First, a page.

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Christmas in Australia

Published by Arlyne Wicka

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Australia, of course, is in the southern hemisphere. The early British colonists and others brought with them the traditional Christmas fare and customs of their homelands. Undaunted by the searing heat of summer, Christmas traditions have evolved and developed around the winter themes of the northern hemisphere – fir trees, snow, reindeer, fur trimmed Santa suits and hot Christmas dinners.

Adorning the exterior of one’s house with lights and Christmas decorations is becoming increasingly popular with street competitions and prizes given to the best house – a source of pride. All young children wait excitedly for Santa, or Father Christmas, to mysteriously leave presents while they sleep on Christmas Eve. The sound of Christmas songs can be heard everywhere in public places, in the weeks prior to Christmas.

Christmas in Australia – a Melbourne Focus

Christmas in Melbourne occurs at the beginning of the long summer break for school children. Traditions which have been passed down through generations and are part of the memories of adults and families are special. Whether you call him Santa, or Father Christmas, that jolly man in the red suit is part of the Christmas legend for most Australian families. Here are some remembered Christmas traditions.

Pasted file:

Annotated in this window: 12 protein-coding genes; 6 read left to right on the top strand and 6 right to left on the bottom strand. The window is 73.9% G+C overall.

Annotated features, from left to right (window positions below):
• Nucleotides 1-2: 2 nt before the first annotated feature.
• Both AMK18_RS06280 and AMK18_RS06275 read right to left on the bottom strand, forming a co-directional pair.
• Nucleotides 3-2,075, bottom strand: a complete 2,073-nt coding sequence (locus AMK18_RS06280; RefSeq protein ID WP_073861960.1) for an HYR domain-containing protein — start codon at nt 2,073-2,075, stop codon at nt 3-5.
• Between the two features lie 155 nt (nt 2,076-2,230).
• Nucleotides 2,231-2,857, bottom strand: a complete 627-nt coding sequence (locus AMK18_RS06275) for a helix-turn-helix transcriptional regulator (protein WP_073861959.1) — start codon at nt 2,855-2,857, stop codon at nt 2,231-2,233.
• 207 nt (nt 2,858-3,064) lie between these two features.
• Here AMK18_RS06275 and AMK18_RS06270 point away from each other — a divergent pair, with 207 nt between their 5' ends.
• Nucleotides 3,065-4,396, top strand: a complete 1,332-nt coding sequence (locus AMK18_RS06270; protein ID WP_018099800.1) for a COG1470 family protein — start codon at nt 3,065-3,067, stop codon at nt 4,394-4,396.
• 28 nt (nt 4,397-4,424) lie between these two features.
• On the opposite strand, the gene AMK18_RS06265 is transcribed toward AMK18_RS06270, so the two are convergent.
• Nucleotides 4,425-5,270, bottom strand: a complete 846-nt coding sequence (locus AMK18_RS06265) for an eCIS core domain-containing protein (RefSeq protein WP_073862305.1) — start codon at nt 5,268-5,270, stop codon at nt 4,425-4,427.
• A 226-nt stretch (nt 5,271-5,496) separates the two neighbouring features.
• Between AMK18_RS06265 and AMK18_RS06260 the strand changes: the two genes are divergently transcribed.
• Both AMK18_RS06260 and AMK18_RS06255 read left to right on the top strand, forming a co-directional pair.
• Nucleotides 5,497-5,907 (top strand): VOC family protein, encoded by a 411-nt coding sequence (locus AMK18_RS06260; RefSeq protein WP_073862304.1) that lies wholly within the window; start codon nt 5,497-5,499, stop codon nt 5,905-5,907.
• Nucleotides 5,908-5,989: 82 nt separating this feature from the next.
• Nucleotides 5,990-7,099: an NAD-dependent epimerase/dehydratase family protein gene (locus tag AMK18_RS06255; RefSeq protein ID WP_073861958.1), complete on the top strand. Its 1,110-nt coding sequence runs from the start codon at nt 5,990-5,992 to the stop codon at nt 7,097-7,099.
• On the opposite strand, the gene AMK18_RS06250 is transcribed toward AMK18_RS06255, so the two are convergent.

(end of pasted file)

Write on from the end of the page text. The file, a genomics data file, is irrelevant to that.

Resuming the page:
Myer Window Display in the Bourke Street Mall

A much loved tradition in Melbourne is to visit the window display in the Bourke Street Mall, in the heart of the city. The window display is the classical Christmas tale of The Nutcracker. The main character, Clara, receives a nutcracker in the form of a soldier for Christmas. Clara is transported in nightly dreams, by the Nutcracker, into a magical world where she meets the Sugar Plum fairy and others.

The Myer department store has enchanted the children of Melbourne for 55 years with these magical window displays which feature a different theme annually. Families return again and again, often accompanied by grandparents, who remember the windows from their own childhoods.

Carols by Candlelight